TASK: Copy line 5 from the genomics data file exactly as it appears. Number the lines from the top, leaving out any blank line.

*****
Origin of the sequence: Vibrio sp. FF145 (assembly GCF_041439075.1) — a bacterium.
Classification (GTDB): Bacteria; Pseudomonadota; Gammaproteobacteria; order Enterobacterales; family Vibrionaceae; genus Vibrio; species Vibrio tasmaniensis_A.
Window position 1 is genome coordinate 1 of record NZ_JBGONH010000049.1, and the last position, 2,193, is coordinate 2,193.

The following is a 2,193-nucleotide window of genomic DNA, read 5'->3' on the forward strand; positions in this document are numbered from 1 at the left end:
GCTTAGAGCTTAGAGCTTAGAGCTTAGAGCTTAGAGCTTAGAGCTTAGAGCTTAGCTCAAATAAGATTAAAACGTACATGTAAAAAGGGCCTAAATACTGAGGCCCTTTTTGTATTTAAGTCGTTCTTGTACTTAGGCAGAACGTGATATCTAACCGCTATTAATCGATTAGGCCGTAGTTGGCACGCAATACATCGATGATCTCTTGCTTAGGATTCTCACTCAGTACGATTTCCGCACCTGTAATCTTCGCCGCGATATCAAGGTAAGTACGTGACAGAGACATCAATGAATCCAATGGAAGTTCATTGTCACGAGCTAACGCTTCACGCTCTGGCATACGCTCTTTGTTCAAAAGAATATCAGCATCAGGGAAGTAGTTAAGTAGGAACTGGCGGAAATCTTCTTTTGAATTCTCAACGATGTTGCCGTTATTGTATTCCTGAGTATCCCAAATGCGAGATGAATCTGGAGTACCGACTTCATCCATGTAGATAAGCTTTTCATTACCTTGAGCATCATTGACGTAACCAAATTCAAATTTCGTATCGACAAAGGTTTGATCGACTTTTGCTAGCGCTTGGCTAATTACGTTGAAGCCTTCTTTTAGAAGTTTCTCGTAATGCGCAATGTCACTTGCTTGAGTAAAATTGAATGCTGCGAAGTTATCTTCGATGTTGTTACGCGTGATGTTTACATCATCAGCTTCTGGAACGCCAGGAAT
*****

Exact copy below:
GCTTAGAGCTTAGAGCTTAGAGCTTAGAGCTTAGAGCTTAGAGCTTAGAGCTTAGCTCAAATAAGATTAAAACGTACATGTAAAAAGGGCCTAAATACTGAGGCCCTTTTTGTATTTAAGTCGTTCTTGTACTTAGGCAGAACGTGATATCTAACCGCTATTAATCGATTAGGCCGTAGTTGGCACGCAATACATCGATGATCTCTTGCTTAGGATTCTCACTCAGTACGATTTCCGCACCTGTAATCTTCGCCGCGATATCAAGGTAAGTACGTGACAGAGACATCAATGAATCCAATGGAAGTTCATTGTCACGAGCTAACGCTTCACGCTCTGGCATACGCTCTTTGTTCAAAAGAATATCAGCATCAGGGAAGTAGTTAAGTAGGAACTGGCGGAAATCTTCTTTTGAATTCTCAACGATGTTGCCGTTATTGTATTCCTGAGTATCCCAAATGCGAGATGAATCTGGAGTACCGACTTCATCCATGTAGATAAGCTTTTCATTACCTTGAGCATCATTGACGTAACCAAATTCAAATTTCGTATCGACAAAGGTTTGATCGACTTTTGCTAGCGCTTGGCTAATTACGTTGAAGCCTTCTTTTAGAAGTTTCTCGTAATGCGCAATGTCACTTGCTTGAGTAAAATTGAATGCTGCGAAGTTATCTTCGATGTTGTTACGCGTGATGTTTACATCATCAGCTTCTGGAACGCCAGGAAT